Chimera Investment Prices New Fixed-to-Floating–CORRECTED–FINAL

From the initial paperwork the initial coupon on this was lowered to 8%–FINRA which had the 8.125% obviously ‘misspoke’.  

The spread, which will be added to 3 month Libor starting 3/30/2024 is 5.379%–a reasonable spread we think.

In spite of the lower coupon we will have an interest in this issue.

The final pricing document is here.

As most investors probably know this issue will be unrated.  As with all mortgage REIT preferreds the dividends will be cumulative and non qualified for preferential tax treatment.



mREIT Chimera Investment (NYSE:CIM) has priced a new fixed-to-floating rate preferred at an initial coupon of 8.125%.  This is higher than we believed would be necessary, by .125%.

The issue will trade tomorrow on the Grey Market under the temporary ticker of CMIMP.  We have an interest in this offering depending on the spread which has not been released.



23 thoughts on “Chimera Investment Prices New Fixed-to-Floating–CORRECTED–FINAL”

  1. I don’t get it. The new issue is the same % as CIM-B but with a lower Libor spread. No reason to buy unless you get a temporary price break in the grey market. Why would they do this?

    1. Ftom Morningstar : Chimera Investment Corporation is a real estate investment trust primarily engaged in investing in a portfolio of mortgage assets on a leveraged basis. These investments include a variety of government-sponsored agency residential mortgage-backed securities, or RMBS, non-agency RMBS, agency commercial mortgage-backed securities, residential mortgage loans, and other real estate-related securities. Agency mortgage-backed securities represent the largest share of this portfolio, while subprime residential mortgage loans and non-agency RMBS also make up substantial shares.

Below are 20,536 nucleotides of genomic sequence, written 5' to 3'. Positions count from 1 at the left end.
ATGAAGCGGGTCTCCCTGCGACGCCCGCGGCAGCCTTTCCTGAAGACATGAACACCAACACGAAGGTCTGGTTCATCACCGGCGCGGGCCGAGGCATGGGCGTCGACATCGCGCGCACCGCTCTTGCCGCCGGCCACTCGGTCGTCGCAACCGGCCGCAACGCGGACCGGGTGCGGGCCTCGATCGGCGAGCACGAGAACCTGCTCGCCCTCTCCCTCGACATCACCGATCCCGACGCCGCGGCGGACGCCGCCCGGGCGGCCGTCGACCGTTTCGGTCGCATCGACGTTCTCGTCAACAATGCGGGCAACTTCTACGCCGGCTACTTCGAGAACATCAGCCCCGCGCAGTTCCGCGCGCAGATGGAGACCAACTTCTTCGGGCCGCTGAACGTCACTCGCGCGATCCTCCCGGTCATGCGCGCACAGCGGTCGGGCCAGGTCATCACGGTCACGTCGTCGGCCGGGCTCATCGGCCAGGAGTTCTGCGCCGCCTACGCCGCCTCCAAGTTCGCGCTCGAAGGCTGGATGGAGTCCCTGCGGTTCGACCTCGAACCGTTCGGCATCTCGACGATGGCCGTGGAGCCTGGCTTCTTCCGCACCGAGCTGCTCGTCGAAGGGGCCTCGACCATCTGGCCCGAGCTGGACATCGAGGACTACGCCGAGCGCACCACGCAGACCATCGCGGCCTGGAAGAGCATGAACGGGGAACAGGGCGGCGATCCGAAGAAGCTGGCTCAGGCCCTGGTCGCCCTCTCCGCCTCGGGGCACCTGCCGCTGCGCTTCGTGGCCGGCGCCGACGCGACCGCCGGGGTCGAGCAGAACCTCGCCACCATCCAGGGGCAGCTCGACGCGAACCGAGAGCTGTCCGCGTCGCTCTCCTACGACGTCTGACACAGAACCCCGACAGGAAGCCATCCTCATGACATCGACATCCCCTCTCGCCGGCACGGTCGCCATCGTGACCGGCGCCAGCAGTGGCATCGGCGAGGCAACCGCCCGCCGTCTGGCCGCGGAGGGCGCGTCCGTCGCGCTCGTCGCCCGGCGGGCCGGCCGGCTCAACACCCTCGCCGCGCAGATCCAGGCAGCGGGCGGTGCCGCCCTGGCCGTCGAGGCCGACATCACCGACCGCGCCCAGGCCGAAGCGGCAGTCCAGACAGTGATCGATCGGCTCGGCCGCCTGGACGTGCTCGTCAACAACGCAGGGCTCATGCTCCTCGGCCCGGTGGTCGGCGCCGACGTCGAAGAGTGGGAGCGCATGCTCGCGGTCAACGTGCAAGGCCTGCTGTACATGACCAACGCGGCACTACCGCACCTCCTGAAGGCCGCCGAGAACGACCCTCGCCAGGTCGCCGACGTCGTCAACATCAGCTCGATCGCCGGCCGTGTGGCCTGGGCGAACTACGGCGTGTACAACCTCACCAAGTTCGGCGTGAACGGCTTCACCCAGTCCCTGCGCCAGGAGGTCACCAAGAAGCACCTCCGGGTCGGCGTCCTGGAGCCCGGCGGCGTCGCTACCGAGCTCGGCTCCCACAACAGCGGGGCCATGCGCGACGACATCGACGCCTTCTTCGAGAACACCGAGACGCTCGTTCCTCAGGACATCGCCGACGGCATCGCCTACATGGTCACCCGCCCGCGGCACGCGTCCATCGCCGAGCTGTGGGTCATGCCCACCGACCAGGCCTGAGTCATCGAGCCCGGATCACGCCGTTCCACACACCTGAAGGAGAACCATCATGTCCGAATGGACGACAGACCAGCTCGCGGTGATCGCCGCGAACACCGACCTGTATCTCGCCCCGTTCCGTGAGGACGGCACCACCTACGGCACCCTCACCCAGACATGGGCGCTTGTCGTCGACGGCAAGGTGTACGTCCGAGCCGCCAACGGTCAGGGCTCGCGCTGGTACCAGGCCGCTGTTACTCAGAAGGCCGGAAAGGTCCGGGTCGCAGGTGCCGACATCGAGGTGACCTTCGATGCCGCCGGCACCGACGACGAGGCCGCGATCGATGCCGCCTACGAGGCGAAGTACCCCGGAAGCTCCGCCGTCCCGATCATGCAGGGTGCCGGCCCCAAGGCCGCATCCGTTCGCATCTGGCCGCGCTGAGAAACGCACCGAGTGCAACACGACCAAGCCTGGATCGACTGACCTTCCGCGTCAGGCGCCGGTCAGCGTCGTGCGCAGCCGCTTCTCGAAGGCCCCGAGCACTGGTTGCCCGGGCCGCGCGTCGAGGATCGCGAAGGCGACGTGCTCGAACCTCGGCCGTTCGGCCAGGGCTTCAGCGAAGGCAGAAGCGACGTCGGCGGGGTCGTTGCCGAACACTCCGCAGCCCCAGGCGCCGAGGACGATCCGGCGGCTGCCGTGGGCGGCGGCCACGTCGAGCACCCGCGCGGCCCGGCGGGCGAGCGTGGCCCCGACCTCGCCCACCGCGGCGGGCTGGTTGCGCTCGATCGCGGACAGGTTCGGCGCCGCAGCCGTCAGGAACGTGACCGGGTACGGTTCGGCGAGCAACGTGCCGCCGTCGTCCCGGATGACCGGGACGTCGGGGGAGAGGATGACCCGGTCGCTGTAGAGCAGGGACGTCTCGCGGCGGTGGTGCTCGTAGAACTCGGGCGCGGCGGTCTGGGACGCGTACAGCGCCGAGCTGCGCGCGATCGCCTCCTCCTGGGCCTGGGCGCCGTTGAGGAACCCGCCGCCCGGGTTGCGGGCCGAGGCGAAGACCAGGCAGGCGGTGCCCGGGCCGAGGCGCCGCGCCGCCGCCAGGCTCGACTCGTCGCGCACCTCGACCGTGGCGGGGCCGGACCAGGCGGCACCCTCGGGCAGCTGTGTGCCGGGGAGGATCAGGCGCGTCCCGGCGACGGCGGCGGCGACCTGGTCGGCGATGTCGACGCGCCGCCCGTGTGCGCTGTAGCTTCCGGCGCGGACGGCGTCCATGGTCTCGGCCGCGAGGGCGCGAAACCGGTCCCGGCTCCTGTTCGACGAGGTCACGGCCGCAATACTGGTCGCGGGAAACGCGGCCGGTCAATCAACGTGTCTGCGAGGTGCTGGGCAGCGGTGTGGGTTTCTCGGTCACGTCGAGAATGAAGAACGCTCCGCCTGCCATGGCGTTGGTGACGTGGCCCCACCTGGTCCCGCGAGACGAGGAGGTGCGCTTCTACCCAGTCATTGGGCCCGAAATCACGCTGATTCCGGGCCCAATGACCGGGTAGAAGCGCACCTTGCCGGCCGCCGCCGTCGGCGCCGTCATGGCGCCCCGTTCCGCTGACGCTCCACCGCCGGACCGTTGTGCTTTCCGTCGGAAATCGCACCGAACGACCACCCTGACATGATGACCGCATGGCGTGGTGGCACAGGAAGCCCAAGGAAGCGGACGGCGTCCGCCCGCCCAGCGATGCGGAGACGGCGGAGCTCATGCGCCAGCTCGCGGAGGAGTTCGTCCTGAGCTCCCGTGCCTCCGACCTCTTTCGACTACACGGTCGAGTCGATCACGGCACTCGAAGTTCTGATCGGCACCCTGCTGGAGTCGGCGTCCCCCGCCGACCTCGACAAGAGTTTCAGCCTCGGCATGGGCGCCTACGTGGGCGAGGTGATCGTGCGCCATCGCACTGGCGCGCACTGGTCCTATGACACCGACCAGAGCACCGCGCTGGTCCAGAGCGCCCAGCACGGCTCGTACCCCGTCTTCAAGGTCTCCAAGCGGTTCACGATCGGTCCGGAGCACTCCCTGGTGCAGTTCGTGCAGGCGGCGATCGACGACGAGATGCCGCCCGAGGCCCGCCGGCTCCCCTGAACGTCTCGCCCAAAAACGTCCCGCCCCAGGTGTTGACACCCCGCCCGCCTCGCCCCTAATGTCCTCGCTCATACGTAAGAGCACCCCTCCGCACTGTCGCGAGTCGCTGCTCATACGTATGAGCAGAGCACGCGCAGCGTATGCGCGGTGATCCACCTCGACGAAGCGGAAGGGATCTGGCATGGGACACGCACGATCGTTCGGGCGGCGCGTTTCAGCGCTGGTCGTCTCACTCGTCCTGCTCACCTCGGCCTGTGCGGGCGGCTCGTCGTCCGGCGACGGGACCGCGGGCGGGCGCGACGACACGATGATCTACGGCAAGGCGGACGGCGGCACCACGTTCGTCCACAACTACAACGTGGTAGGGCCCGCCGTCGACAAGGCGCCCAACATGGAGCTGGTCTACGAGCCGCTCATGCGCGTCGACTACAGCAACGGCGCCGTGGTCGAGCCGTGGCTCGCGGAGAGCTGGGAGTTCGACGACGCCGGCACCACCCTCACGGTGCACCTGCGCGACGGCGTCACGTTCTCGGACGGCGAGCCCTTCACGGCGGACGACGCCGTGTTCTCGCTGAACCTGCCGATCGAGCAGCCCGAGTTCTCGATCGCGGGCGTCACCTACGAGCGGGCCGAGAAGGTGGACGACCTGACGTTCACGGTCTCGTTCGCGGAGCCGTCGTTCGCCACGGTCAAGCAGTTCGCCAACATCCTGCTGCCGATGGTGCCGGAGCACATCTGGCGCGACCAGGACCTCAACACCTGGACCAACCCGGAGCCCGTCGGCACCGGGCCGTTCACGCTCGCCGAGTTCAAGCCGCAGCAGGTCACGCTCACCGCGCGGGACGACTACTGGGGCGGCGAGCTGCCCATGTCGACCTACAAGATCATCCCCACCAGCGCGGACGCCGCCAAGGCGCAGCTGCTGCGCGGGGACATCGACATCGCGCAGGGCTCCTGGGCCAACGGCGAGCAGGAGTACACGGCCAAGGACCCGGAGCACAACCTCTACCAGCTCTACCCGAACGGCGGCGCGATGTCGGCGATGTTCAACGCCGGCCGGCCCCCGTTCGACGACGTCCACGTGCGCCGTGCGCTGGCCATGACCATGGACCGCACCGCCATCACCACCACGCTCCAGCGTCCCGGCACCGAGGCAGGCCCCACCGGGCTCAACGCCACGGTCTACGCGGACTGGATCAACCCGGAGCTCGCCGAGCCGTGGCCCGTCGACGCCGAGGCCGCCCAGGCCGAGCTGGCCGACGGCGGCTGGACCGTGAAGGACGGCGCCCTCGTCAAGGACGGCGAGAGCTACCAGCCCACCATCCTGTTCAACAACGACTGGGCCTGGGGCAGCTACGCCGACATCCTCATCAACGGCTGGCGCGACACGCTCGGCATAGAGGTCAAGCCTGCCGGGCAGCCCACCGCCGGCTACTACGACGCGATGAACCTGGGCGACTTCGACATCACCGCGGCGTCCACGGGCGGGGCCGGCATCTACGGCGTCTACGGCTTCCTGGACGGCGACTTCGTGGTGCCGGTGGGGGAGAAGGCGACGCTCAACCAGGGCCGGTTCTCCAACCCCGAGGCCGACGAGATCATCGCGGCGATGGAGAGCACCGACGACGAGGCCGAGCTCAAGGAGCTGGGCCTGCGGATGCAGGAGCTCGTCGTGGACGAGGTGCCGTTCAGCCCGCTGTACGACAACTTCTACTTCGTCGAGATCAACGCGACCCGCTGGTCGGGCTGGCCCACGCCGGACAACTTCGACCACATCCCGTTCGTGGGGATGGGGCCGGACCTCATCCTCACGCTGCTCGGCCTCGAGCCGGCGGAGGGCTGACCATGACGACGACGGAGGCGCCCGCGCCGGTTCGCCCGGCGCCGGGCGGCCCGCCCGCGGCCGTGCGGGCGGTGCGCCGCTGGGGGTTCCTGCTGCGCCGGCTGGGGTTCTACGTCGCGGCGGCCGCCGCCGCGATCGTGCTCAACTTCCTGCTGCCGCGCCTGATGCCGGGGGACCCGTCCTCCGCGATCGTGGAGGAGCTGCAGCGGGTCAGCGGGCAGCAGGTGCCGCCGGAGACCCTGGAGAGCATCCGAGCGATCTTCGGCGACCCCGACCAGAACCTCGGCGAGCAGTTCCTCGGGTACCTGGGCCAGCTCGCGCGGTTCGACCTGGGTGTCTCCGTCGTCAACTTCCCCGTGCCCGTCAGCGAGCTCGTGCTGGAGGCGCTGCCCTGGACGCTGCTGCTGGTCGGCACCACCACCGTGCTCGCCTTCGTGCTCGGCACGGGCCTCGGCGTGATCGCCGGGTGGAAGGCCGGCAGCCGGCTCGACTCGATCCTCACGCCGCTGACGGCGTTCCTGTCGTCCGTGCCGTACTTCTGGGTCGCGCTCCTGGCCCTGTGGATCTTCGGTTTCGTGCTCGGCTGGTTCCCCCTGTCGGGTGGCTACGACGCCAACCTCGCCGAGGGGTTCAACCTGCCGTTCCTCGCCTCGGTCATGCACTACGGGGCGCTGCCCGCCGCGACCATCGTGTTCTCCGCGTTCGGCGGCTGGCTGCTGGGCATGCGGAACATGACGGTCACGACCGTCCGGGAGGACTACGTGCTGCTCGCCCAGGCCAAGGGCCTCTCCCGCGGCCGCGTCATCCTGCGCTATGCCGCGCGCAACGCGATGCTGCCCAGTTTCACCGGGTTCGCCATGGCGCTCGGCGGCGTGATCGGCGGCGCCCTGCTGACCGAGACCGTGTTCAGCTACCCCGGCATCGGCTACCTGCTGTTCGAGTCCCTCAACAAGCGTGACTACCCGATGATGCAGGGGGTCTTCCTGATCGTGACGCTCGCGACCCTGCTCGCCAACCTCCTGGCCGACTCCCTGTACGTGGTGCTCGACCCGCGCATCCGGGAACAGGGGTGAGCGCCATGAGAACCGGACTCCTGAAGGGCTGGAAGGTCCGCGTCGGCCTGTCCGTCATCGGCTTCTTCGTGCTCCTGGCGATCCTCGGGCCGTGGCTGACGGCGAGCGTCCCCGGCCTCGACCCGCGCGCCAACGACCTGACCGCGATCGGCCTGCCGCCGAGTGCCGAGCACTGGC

Given that mortgage volumes are dropping due to rate hikes, what does it intend to do with the money? I will pass. Don’t like the business in a rising rate environment, although Fed may stop more rate hikes.

  2. Tim, are you sure this newissue is only 8%? If so, and if the Libor spread is correct, CIM-B is better! That doesn’t make much sense to me. . .

    1. Yes Wilson–on a buy and hold CIM-B is better–for a short term flip if the issue trades down to 24.50 or something one might get a 50 cent flip.

      FINRA originally had it at 8.125% which I though seemed high–then the final pricing document came out with it published at 8%.

  3. Glop-A is getting some selling pressure dispite strong oil😞 Not sure what’s up, no news I could find.

  4. CIM-B pays 8%, 1st call date is also 3/30/2024. Floating terms are better at three-month LIBOR plus a spread of 5.791% per annum. It is currently trading at $25.21 down $0.40 cents today.

    Given the superior float terms CIM-B may be the better buy.

    For the record, I am passing

    1. Hi SteveA–we will see when it begins to trade what kind of discount is available, but you may well be correct. Depending on the Grey Market discount it is probably just a flip with your data on the spread of the B issue.

  5. Tim, Not related to Chimera…though a question regarding Non-Cumul Pref Stock. Lacking absolute covenants to pay dividends on a scheduled basis, and aside from the effect on future capital raise efforts, what’s to prevent an activist board from simply deciding to focus on growth of retained earnings, debt-retirement or even their holiday fund etc in lieu of paying dividends? Not on the basis of a financial or credit issue – though simply because they decided they did not want too pay it anymore. I find myself balking at some otherwise-attractive banking pfds due to this unknown.

    1. Alpha, you have a bit too much “Gridbird paranoia”. I have read Moodys explanation in rating cumulative preferreds and non cumulative preferreds. And they said there is no material difference in dividend safety between to the two so they rate them exactly the same. If you deal with credible outfits I doubt there is a problem. There have been a few stressed banks in past few years such as Puerto Rico bank preferreds that got temporarily suspended, but got reinstated when their covenents and safety level of tier capital was restored.